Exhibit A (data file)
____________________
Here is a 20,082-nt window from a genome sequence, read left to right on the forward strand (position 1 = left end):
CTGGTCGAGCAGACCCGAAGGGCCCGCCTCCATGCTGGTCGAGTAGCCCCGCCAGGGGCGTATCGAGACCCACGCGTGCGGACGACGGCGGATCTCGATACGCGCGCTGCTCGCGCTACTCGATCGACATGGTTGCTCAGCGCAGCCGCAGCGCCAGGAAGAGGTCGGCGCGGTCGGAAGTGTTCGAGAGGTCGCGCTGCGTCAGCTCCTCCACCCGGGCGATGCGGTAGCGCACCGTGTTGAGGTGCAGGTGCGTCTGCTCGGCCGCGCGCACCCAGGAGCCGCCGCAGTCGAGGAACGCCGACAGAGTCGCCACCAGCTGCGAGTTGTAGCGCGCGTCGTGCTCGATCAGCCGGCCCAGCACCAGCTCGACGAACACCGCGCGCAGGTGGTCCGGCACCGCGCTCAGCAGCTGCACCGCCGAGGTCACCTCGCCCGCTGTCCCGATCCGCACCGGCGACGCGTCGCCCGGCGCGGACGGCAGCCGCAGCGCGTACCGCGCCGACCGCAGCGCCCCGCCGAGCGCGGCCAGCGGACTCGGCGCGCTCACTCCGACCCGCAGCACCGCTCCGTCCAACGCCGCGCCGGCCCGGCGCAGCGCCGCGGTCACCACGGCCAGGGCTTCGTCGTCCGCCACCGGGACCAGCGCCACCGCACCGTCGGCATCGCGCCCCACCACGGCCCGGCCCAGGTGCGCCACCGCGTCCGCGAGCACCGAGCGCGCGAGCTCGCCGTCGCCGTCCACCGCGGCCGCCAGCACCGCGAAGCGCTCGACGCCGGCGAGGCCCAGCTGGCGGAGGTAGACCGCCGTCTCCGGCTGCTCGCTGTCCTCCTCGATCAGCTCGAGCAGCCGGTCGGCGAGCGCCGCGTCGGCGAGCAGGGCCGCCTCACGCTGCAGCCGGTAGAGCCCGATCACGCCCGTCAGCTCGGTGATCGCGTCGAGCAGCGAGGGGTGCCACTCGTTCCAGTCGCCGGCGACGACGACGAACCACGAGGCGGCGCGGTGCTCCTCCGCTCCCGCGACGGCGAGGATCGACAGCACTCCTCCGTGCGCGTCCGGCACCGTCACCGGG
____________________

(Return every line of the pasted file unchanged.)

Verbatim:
Here is a 20,082-nt window from a genome sequence, read left to right on the forward strand (position 1 = left end):
CTGGTCGAGCAGACCCGAAGGGCCCGCCTCCATGCTGGTCGAGTAGCCCCGCCAGGGGCGTATCGAGACCCACGCGTGCGGACGACGGCGGATCTCGATACGCGCGCTGCTCGCGCTACTCGATCGACATGGTTGCTCAGCGCAGCCGCAGCGCCAGGAAGAGGTCGGCGCGGTCGGAAGTGTTCGAGAGGTCGCGCTGCGTCAGCTCCTCCACCCGGGCGATGCGGTAGCGCACCGTGTTGAGGTGCAGGTGCGTCTGCTCGGCCGCGCGCACCCAGGAGCCGCCGCAGTCGAGGAACGCCGACAGAGTCGCCACCAGCTGCGAGTTGTAGCGCGCGTCGTGCTCGATCAGCCGGCCCAGCACCAGCTCGACGAACACCGCGCGCAGGTGGTCCGGCACCGCGCTCAGCAGCTGCACCGCCGAGGTCACCTCGCCCGCTGTCCCGATCCGCACCGGCGACGCGTCGCCCGGCGCGGACGGCAGCCGCAGCGCGTACCGCGCCGACCGCAGCGCCCCGCCGAGCGCGGCCAGCGGACTCGGCGCGCTCACTCCGACCCGCAGCACCGCTCCGTCCAACGCCGCGCCGGCCCGGCGCAGCGCCGCGGTCACCACGGCCAGGGCTTCGTCGTCCGCCACCGGGACCAGCGCCACCGCACCGTCGGCATCGCGCCCCACCACGGCCCGGCCCAGGTGCGCCACCGCGTCCGCGAGCACCGAGCGCGCGAGCTCGCCGTCGCCGTCCACCGCGGCCGCCAGCACCGCGAAGCGCTCGACGCCGGCGAGGCCCAGCTGGCGGAGGTAGACCGCCGTCTCCGGCTGCTCGCTGTCCTCCTCGATCAGCTCGAGCAGCCGGTCGGCGAGCGCCGCGTCGGCGAGCAGGGCCGCCTCACGCTGCAGCCGGTAGAGCCCGATCACGCCCGTCAGCTCGGTGATCGCGTCGAGCAGCGAGGGGTGCCACTCGTTCCAGTCGCCGGCGACGACGACGAACCACGAGGCGGCGCGGTGCTCCTCCGCTCCCGCGACGGCGAGGATCGACAGCACTCCTCCGTGCGCGTCCGGCACCGTCACCGGG